“What for?” Luna asked insistently.

Lese majeste, if you insist on a formal charge.” Chrysalis’s hoof toyed with the main control lever again. “This idiot made a public fool of me with the whole Stayputnik thing, so I’m going to have satisfaction out of him one way or another!”

Luna walked past the queen, reaching up a hoof and halting what little spin the centrifuge had left. Looking at Occupant, apparently calm and happy in the pilot seat, she asked, “Why in all Equestria do you put up with this?”

“Because it beats being the door-guard on a door no pony ever wants to enter,” Occupant said simply. “For the first time in my life, I’m doing things that matter- for my queen, for the hive, for everyling!”

“But- but- but she tortures you for her pleasure!” Luna said, gesturing to the unrepentant queen.

Occupant shrugged. “Yes, she’s good at that,” he said. “But her hugs are even better!”

Luna fell flat onto her flanks. She turned her head to Chrysalis, who blushed brightly(287) and kept finding things to look at that were neither the alicorn nor the drone.

“I… er…” The princess of the night suddenly found her desire to learn what went on within the changeling hive much reduced.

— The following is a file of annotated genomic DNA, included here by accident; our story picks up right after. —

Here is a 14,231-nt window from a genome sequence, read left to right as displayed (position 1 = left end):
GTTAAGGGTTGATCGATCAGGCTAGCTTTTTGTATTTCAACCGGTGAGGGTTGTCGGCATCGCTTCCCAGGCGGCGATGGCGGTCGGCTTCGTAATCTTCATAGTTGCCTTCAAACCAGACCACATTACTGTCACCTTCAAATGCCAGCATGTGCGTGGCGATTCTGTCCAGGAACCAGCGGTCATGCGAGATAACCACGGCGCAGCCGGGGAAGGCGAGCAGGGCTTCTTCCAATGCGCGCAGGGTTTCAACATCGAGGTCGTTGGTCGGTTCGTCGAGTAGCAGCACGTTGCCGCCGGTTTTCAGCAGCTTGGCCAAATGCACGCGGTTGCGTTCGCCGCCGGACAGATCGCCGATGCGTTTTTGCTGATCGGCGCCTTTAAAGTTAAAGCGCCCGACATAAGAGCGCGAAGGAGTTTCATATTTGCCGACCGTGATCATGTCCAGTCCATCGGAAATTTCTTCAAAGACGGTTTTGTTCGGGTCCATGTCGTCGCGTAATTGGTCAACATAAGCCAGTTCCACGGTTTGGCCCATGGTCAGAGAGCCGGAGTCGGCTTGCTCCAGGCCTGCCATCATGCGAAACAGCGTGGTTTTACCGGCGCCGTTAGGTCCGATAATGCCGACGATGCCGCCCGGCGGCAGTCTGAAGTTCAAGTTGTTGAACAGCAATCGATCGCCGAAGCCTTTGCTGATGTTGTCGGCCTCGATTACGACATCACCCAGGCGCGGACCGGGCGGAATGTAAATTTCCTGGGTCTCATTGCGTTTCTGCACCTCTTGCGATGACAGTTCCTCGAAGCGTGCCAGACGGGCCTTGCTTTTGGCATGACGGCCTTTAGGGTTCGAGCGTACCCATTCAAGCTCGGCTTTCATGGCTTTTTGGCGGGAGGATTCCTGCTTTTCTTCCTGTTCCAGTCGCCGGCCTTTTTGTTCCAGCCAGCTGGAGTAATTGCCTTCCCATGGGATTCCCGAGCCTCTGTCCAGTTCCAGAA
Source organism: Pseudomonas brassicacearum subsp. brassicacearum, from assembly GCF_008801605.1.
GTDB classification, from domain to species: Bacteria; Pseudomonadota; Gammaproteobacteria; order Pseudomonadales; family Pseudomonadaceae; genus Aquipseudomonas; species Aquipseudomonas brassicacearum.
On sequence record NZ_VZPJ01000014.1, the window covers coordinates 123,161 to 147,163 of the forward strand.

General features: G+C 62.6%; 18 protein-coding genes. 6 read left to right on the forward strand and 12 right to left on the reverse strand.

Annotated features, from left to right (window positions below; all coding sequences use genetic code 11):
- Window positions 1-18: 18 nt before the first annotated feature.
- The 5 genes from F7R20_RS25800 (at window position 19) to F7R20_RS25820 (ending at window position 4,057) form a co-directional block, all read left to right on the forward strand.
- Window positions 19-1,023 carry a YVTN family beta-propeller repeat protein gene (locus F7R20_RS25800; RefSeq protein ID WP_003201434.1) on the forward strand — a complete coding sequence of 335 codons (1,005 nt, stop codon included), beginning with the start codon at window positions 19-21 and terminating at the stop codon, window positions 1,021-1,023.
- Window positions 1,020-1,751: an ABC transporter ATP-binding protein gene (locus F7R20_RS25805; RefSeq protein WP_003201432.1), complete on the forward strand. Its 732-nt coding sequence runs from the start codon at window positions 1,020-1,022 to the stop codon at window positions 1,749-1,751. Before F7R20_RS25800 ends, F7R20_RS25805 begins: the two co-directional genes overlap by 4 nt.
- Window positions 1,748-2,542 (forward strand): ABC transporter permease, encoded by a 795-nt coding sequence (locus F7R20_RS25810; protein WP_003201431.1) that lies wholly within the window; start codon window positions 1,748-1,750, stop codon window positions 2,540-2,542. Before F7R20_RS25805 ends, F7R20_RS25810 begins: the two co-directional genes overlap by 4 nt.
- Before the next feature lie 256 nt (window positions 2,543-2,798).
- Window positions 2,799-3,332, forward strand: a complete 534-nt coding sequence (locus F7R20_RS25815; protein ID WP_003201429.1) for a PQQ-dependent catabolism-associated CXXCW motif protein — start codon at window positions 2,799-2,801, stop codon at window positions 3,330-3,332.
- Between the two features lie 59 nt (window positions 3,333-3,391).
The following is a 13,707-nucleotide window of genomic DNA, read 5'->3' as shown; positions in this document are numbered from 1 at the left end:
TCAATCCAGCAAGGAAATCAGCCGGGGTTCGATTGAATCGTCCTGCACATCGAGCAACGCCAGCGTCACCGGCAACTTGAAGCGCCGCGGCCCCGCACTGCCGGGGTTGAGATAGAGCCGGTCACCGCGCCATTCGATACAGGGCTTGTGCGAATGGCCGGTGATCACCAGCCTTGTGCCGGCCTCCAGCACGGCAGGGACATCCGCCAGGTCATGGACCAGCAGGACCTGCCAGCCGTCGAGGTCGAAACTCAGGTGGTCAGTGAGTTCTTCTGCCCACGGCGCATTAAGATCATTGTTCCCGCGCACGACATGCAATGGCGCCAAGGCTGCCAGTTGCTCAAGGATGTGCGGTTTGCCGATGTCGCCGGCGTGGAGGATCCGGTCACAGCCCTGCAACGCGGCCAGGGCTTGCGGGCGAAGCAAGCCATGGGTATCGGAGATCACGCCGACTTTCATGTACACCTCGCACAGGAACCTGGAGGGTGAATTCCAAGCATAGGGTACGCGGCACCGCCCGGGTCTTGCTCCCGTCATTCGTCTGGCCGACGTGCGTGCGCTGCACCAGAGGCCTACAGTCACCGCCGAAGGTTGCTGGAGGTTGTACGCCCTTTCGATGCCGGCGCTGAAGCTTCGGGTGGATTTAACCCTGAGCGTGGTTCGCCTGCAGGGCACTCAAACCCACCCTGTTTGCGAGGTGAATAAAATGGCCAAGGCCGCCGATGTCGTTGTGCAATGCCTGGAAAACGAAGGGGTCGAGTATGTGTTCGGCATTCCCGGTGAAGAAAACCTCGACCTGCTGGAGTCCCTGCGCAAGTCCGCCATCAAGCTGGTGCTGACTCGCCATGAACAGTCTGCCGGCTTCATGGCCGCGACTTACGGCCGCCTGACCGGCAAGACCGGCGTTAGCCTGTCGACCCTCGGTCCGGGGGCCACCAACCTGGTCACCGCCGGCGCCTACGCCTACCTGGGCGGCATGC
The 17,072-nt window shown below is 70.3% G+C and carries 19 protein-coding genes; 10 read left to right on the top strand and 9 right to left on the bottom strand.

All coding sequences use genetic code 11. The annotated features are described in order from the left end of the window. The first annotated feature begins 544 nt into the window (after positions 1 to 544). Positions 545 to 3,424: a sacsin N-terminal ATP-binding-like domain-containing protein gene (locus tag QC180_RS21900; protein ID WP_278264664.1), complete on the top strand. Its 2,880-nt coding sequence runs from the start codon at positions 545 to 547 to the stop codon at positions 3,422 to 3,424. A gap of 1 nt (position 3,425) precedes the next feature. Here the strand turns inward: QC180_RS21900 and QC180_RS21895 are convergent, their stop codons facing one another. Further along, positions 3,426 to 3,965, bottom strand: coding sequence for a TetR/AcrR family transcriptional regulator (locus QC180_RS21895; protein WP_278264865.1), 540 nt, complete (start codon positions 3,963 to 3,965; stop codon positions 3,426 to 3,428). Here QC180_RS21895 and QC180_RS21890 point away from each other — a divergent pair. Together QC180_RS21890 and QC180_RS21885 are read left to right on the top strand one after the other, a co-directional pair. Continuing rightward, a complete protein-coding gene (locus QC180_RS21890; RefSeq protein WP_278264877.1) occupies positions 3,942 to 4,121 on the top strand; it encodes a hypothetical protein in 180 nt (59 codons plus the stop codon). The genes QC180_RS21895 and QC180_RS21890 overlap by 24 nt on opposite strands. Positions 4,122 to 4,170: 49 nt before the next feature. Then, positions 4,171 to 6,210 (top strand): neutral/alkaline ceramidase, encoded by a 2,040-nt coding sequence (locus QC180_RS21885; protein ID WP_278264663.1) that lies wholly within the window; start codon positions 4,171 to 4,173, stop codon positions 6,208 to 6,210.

Composing herself, Chrysalis said quietly, “Princess Luna, in the interests of peace between our peoples and the long-term welfare of my changelings I have promised you full and unconditional cooperation in your investigation.” She took a deep breath and continued, still in the same quiet tone, “And we trusted that you would use this cooperation, and the access that comes with it, discreetly and judiciously.”

“You want me to leave now,” Luna said flatly.

“I hear the coffee in the mess room is very good these days,” Chrysalis replied. “Might I suggest you try it?”

The instant the door shut behind Luna, a furious screech erupted from behind it. “YOU IDIOT!” Chrysalis shrieked. “Why do you SAY things like that??”

“But my queen, you did order us to-“